The 5 Variationen in D are from some forty years earlier, and the style is very much more suited to the harpsichord, with a greater use of ornamentation. The Andante theme is firstly followed by a syncopated version between the hands, while the second variation sees somewhat more rapid movement in the right, which turns into more continuous semiquaver writing in the third. The fourth reverts more to the pattern of the second, while the final variation returns to semiquavers to add momentum, although the close is simple and understated.
The 12 Deutsche Tänze were originally heard in orchestral form, for a masked ball at the Redoutensaal in Vienna’s Hofburg Palace, in aid of the pension fund for widows and orphans of the Society of Visual Artists. The Empress herself asked Haydn for a keyboard arrangement of the dances, and, of course, he was happy to oblige, not only to keep in her good books, but also to provide some readily-approachable Unterhaltungsmusik, or Easy Listening. Even though Haydn doesn’t have a lot of room in which to manoeuvre, he manages to keep us entertained throughout these 12 German Dances, largely by varying each successive key used, and their individual structure. In terms of the former, there is no recognisable pattern as such – the first dance is in G major, and the cycle ends in D – and, as for the latter, it is essentially a matter of the respective number of internal repeats, and whether a Trio is added.
The 18 Menuetti were also apparently performed at a Redoutensaal ball, and Haydn made a similar keyboard version, to which a single Aria in F, possibly intended as a sonata movement, is tacked on here. What the composer managed with the 12 German Dances, he at least equalled here with his Menuetti. While both forms share the same triple-beat time-signature, Haydn makes a noticeable stylistic distinction between them, which reflects their basic origins. Minuets were danced by the nobility up at the castle, while German Dances, more akin to folk music, were for the bourgeoisie down at the local tavern. Haydn reserves a good deal more ornamentation and more stately lines for his Minuets, whereas the Dances are considerably less restrained – and somewhat more fun. Once again, the composer packs a great deal of variety into essentially 19 Menuetti, once more achieving this by variety of key, tempo, and length. It does, however, come as a considerable relief when, in the tenth Minuet, Haydn adds a trio in the tonic minor key. The Zwei Märsche are a product of the composer’s second London visit, and were written for the Derbyshire Cavalry Regiment. Originally composed for Wind Band, Haydn is thought to have made the present keyboard version.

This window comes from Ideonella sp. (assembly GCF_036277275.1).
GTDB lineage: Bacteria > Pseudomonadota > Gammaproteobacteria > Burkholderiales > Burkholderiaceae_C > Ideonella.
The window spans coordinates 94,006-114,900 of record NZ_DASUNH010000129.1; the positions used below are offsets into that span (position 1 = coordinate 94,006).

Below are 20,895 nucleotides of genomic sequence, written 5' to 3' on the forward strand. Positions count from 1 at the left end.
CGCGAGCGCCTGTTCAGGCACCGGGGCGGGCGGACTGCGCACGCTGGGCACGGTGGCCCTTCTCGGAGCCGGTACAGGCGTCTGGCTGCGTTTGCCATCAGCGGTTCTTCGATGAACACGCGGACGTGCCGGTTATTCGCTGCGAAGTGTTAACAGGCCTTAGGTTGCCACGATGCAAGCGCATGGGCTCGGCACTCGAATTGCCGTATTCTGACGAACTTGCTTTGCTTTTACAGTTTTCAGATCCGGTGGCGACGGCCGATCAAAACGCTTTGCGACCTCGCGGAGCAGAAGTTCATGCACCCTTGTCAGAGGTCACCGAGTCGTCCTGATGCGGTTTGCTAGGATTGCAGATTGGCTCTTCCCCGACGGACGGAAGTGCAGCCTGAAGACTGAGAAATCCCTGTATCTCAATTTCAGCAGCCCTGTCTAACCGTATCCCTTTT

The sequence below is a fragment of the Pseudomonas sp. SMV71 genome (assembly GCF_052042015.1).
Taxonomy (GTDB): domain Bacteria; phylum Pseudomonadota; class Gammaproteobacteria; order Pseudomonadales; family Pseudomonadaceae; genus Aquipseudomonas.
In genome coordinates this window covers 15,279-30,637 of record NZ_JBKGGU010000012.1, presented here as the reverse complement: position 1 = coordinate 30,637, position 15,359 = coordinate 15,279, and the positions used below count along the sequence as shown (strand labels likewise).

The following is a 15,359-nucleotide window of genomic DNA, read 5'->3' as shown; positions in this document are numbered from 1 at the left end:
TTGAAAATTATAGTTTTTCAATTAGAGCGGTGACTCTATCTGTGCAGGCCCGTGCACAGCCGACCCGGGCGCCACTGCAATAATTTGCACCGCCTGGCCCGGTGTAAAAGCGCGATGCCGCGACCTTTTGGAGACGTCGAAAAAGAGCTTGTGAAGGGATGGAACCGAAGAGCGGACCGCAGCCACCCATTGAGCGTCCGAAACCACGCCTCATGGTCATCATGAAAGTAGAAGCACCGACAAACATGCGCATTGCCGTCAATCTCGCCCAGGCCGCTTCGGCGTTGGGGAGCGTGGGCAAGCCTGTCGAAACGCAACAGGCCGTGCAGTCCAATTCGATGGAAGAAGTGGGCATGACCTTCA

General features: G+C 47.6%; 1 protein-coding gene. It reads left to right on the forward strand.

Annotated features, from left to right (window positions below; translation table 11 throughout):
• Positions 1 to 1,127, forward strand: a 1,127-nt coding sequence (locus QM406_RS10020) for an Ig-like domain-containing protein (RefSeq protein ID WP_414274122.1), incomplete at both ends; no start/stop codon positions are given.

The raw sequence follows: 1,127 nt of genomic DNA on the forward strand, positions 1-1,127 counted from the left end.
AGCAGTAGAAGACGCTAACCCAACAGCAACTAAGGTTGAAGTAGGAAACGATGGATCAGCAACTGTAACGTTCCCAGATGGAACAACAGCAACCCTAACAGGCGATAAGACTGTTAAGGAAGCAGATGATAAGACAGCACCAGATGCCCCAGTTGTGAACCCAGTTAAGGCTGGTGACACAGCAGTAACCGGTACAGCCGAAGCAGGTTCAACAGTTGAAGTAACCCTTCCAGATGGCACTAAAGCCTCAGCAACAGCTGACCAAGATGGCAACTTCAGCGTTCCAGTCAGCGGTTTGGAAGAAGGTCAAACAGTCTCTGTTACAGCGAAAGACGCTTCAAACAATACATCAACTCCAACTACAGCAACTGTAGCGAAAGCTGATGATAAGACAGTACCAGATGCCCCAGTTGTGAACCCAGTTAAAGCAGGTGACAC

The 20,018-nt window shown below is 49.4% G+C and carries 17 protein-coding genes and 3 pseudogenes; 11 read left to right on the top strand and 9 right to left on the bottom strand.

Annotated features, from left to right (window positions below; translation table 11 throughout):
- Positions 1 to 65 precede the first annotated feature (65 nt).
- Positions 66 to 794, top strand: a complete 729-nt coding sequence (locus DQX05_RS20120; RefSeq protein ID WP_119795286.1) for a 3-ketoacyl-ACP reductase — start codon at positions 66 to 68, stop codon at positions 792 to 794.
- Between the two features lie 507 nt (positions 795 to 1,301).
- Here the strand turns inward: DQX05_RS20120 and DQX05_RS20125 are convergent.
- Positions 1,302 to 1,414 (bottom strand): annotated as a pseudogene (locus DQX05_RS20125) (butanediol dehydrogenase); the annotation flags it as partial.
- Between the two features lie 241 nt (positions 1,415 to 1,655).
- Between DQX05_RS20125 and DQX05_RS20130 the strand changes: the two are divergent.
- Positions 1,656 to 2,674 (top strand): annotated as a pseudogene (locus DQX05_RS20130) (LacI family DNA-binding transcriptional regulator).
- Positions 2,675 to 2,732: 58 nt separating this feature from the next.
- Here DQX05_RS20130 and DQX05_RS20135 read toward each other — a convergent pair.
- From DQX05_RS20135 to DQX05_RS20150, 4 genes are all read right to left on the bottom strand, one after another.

The 12 Menuetti with which the CD ends, now survive only as pieces for keyboard, while, like the 12 Deutsche Tänze, they also featured at the Society of Visual Artists’ Ball. As with the 18 Menuetti, Haydn ventures just once again into C minor, for the Trio of No 10.
This is an enjoyable disc and combines a couple of the composer’s more significant standalone keyboard pieces with some light-hearted fun pieces, which, in the latter case, make little, or no intellectual demands on the listener. In my mind’s eye, for example, as a teacher I could see a team of two young pianists or more trouping up to play through the collections at a students’ soirée, or similar.
At the Naxos price it is certainly well worth considering – and if you have already invested in Jandó’s 10-CD Set of Haydn Complete Piano Sonatas on the same label (8.501042), then it might almost be considered obligatory.
Philip R Buttall